Creating Driving Tests for Self-⁠Driving Cars

Volvo-backed Zenuity wants to prove that autonomous vehicles can drive more safely than humans

11 min read
Illustration by Jude Buffum
Illustration: Jude Buffum
Pink

At a test track east of Gothenburg, Sweden, people are ushered into autonomous vehicles for a test drive. But there's a twist: The vehicles aren't actually autonomous—there's a hidden driver in the back—and the people are participating in an experiment to discover how they'll behave when the car is chauffeuring them around.

At Zenuity—a joint venture between Volvo and Autoliv, a Swedish auto-safety company—this test is just one of many ways we make sure not just that autonomous vehicles work but that they can drive more safely than humans ever could. If self-driving cars are ever going to hit the road, they'll need to know the rules and how to follow them safely, regardless of how much they might depend on the human behind the wheel.

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Superlattices Could Make Bulky Capacitors Obsolete

Researchers hope artificial antiferroelectric capacitors could help miniaturize electronics further

3 min read
A grid of arrows pointing in different directions

In artificial antiferroelectric structures, electric dipoles are normally arranged in ways that lead to zero electric polarization.

Luxembourg Institute of Science and Technology/Science Advances

One roadblock to shrinking present-day electronics is the relatively large size of their capacitors. Now scientists have developed new "superlattices" that might help build capacitors as small as one-hundredth the size of conventional ones.

Whereas batteries store energy in chemical form, capacitors store energy in an electric field. Batteries typically possess greater energy densities than capacitors—they can store more energy for their weight. However, capacitors usually have greater power densities than batteries—they charge and discharge more quickly. This makes capacitors useful for applications involving pulses of power.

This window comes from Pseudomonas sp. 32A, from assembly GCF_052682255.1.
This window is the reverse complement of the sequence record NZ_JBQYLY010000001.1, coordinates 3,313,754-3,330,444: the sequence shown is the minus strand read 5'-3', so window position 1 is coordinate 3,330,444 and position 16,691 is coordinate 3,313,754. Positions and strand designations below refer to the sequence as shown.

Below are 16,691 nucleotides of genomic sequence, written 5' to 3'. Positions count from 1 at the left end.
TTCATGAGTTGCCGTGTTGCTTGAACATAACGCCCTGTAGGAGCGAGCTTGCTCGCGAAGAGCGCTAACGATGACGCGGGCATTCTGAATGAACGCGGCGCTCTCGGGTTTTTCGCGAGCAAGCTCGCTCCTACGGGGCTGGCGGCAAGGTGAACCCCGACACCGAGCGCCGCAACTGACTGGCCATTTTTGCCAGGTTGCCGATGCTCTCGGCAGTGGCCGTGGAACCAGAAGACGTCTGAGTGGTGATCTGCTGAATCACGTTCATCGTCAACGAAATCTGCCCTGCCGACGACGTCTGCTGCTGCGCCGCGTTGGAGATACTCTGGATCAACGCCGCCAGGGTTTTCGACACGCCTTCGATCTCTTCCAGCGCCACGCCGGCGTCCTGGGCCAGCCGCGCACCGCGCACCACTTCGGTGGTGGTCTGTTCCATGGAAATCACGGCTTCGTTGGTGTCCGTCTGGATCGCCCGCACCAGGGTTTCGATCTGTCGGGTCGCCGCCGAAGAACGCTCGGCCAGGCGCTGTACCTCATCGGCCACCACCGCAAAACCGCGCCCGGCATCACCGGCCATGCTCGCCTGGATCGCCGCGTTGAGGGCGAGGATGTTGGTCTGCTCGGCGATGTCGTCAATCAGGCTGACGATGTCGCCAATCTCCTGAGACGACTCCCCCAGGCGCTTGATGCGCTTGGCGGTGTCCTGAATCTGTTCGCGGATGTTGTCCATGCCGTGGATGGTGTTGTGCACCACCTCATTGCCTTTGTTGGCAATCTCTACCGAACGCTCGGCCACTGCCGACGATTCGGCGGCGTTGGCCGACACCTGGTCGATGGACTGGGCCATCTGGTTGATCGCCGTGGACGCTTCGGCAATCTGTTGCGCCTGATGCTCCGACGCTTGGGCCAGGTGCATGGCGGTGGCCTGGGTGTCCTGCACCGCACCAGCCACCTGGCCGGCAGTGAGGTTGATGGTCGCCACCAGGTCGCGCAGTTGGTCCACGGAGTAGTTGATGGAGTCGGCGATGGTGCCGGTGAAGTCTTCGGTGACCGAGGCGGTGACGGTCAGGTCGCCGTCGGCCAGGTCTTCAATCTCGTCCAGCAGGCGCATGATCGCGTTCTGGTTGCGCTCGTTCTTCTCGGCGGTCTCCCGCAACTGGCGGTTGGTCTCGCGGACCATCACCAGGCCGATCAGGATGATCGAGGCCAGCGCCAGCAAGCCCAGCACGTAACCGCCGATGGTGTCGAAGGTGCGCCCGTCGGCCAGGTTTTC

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No More Invasive Surgery—This Pacemaker Dissolves Instead

Temporary pacemakers are often vital but dangerous to remove when their jobs are done

3 min read
Animated gif of a device with a coil on one end dissolving between days 1 and 60.

The transient pacemaker, developed at Northwestern University in Evanston, Ill., harmlessly dissolves in the patient's body over time.

Northwestern University

After having cardiovascular surgery, many patients require a temporary pacemaker to help stabilize their heart rate. The device consists of a pulse generator, one or more insulated wires, and an electrode at the end of each wire.

The pulse generator—a metal case that contains electronic circuitry with a small computer and a battery—regulates the impulses sent to the heart. The wire is connected to the pulse generator on one end while the electrode is placed inside one of the heart’s chambers.

But there are several issues with temporary pacemakers: The generator limits the patient’s mobility, and the wires must be surgically removed, which can cause complications such as infection, dislodgment, torn or damaged tissues, bleeding, and blood clots.

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GPIOs: Critical IP for Functional Safety Applications

Understand the safety mechanisms in an automotive-ready GPIO IP library suite to detect the faults in GPIO cells

1 min read
GPIOs: Critical IP for Functional Safety Applications

The prevalence and complexity of electronics and software in automotive applications are increasing with every new generation of cars. The critical functions within the system on a chip (SoC) involve hardware and software that perform automotive-related signal communication at high data rates to and from the components off-chip. Every SoC includes general purpose IOs (GPIOs) on its periphery.

For automotive SoCs, GPIO IP is typically developed as Safety Element out of Context and delivered with a set of Assumptions of Use. It is important that the GPIO blocks are treated as a safety related logic. In this role, GPIOs need safety analysis to mitigate any faults occurring in them before the result of fault occurrence causes a system-wide failure.

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